At the end of the holiday season, we start hearing the phrase repeatedly used in weight loss industry advertisements, “New Year, New You!” January is the Black Friday of the weight loss industry, with gyms, exercise equipment manufacturers, and of course the diet and diet supplement companies, all promising a “New You!”
All that noise got me thinking. Why not make a different “New Year, New You” resolution? How about one for you and your appraisal business? Most of us are fee appraisers who work independently. Our business is often affected by a seasonal slowdown, and with the current housing trends, it is possible that this slowdown will last longer than usual. Despite adversity, there is opportunity. Our opportunity is time—it’s time to take stock of where we are and perhaps consider diversification or an alternative appraisal career.
Here are a few ideas for transforming your appraisal career in 2023.
Consider salary-paying opportunities
It’s always worthwhile to consider alternative salary-paying appraisal jobs, since many of these jobs come with benefits. Who staffs these types of jobs? There are always the lender-related appraisal jobs that you may want to consider, as they generally provide paid benefits. There are appraisal jobs available in the lending sector, such as staff appraisers, review appraisers, fee panel managers, and with experience and time on the job, chief appraiser and valuation compliance officer jobs can be found. Most of these positions are offered by banks and credit unions, but AMCs also have similar roles.
The VA, Freddie Mac, Fannie Mae, Ginnie Mae, HUD/FHA, USDA, and U.S. Department of the Interior also offer similar employment opportunities related to real estate collateral, appraisal policy, and appraisals. It is not unusual for these entities to have a variety of positions available at any given time.
You should also consider non-QM lenders (non-qualified mortgage lenders). The top five non-QM lending companies (according to Scotsman Guide) are Fairway Independent, Angle Oak lending, Guaranteed Rate, CoreVest Finance, and Acra Lending. Aside from that, there are also private mortgage insurance (PMI) providers, like Radian, MGIC, or Genworth that may have open appraisal-related jobs.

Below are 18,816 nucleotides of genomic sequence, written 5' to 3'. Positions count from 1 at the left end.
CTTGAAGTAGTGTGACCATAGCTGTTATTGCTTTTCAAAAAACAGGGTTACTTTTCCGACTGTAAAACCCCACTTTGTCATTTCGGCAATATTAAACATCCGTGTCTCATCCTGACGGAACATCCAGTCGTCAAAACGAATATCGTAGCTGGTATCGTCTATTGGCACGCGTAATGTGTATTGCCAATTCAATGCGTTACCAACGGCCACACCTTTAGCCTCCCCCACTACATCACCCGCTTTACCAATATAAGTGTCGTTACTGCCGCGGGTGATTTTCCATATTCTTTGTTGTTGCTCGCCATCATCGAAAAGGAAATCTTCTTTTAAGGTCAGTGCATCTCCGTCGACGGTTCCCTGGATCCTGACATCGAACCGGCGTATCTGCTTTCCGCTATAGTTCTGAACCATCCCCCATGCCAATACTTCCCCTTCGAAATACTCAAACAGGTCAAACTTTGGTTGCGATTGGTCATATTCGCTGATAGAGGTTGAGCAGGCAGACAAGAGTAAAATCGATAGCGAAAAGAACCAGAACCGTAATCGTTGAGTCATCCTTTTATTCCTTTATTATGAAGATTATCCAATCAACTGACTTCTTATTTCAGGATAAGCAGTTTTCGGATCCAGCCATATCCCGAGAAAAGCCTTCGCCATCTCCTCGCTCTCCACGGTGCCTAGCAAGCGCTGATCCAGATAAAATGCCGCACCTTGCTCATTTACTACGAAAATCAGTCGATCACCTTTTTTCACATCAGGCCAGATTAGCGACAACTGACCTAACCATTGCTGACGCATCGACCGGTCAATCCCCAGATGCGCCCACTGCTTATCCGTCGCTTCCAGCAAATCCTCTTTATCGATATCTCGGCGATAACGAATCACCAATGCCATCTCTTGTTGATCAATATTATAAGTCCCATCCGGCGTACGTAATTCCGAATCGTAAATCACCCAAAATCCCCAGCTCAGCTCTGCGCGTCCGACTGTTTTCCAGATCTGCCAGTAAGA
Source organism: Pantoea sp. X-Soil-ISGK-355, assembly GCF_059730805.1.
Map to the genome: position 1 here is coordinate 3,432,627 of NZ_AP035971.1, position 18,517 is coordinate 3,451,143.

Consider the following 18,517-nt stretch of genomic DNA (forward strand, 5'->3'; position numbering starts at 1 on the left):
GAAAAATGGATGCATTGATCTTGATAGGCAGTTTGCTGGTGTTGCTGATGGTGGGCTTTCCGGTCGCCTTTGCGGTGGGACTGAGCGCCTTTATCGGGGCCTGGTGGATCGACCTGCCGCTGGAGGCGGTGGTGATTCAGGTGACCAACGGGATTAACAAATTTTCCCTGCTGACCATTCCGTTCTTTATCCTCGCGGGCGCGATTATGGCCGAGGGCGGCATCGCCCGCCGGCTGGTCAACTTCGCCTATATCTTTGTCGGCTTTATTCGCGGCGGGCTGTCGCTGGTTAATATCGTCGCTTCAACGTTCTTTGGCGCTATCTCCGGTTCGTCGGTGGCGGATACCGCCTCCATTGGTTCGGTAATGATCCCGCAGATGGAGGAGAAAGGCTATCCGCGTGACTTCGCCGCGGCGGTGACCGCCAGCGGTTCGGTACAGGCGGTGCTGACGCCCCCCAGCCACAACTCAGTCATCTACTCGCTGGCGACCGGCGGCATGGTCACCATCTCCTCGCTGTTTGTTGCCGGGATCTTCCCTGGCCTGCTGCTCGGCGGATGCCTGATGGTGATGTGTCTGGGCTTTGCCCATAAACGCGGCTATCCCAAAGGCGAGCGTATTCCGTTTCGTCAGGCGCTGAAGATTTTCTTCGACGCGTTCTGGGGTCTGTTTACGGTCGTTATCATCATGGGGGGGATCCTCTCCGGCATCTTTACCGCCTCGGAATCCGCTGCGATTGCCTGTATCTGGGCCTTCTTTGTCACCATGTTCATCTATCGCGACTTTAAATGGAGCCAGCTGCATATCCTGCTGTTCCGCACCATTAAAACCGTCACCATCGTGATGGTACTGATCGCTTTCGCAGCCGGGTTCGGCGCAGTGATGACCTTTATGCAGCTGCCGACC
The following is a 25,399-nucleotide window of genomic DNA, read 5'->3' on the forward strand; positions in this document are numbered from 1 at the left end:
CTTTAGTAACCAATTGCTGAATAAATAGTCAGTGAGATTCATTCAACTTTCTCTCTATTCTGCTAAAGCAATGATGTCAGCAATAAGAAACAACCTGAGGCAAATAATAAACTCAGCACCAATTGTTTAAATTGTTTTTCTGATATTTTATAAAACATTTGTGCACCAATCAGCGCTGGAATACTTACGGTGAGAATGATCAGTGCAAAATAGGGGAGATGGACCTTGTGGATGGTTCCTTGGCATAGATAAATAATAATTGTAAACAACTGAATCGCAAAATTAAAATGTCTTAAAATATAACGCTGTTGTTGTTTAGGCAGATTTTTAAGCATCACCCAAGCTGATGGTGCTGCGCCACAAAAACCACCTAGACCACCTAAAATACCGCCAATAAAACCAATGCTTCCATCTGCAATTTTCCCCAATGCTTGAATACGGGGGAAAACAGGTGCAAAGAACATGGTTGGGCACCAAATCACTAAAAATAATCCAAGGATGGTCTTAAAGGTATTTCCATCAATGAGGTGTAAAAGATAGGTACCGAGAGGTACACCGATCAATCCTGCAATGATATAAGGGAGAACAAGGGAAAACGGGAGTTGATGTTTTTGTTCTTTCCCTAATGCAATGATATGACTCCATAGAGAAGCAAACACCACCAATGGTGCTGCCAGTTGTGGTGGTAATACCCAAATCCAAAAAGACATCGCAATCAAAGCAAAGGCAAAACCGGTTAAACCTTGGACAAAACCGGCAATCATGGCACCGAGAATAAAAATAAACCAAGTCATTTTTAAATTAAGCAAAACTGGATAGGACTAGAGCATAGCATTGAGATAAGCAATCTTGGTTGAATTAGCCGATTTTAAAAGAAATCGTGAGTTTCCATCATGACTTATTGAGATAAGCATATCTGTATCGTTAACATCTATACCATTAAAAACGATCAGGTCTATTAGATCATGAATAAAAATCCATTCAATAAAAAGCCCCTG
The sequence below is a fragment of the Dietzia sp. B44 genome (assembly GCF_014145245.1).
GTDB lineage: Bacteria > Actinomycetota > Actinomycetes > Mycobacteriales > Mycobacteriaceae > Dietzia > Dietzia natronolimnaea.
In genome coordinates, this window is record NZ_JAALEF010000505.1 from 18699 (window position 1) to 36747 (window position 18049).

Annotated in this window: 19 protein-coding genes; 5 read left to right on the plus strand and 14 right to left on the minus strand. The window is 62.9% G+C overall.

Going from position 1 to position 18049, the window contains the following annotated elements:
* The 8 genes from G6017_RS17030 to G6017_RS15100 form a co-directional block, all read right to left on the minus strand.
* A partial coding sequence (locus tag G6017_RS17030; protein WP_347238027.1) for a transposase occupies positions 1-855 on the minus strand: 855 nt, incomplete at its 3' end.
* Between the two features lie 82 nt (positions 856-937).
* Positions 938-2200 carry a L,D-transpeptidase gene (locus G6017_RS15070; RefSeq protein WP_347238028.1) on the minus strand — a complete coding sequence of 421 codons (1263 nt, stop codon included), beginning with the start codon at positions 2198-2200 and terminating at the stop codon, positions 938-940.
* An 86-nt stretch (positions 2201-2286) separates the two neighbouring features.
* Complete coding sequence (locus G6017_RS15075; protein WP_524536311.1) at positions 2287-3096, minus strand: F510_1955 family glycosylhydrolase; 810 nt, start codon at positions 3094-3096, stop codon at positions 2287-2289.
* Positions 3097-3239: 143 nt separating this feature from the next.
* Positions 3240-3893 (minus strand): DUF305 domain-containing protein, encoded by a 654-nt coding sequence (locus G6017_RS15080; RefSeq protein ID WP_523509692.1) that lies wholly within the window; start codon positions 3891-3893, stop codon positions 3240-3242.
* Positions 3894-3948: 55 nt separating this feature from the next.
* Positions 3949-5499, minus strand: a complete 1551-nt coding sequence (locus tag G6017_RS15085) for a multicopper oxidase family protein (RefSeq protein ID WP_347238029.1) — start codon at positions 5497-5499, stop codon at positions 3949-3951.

These are just a few salary-paying opportunities for you to consider. Additionally, other salary-paying jobs are available with larger appraisal firms, the IRS, and county, city, and state property assessors.
Is now a good time to upgrade your appraisal license? Learn more with our free guide.
Diversify your assignments beyond non-lender work
If you prefer continuing to work as an independent fee appraiser, you can diversify your current appraisal assignments. Providing you have some supervisory appraiser or training experience and good management skills, you may be able to find appraisal training opportunities. Train future appraisers, collateral underwriters, AMC staff, real estate agents, and others in real estate appraisal. The training work may include consulting, teaching, blogging, writing appraisal courses, webinar presentation, mentoring, or anything else that interests you in this capacity.
A variety of attorney work is available, including estate appraisals, divorce appraisals, consulting, expert testimony, and appraisal reviews.
Other non-lender jobs include city and state tax assessors, although some assignments may require mass appraisal training. An assessor may contract with an independent fee appraiser to help identify property characteristics, measure properties, confirm the building’s condition and quality of construction, or review assessment disputes from taxpayers.
Additionally, there are the state and local departments of transportation, the buildings and land management departments, as well as federal government agencies, such as the Department of Defense, the Bureau of Land Management, and General Services Administration (GSA). They all handle land and building acquisitions and dispositions, as well as condemnation valuations. These may be full-time jobs or contracted services.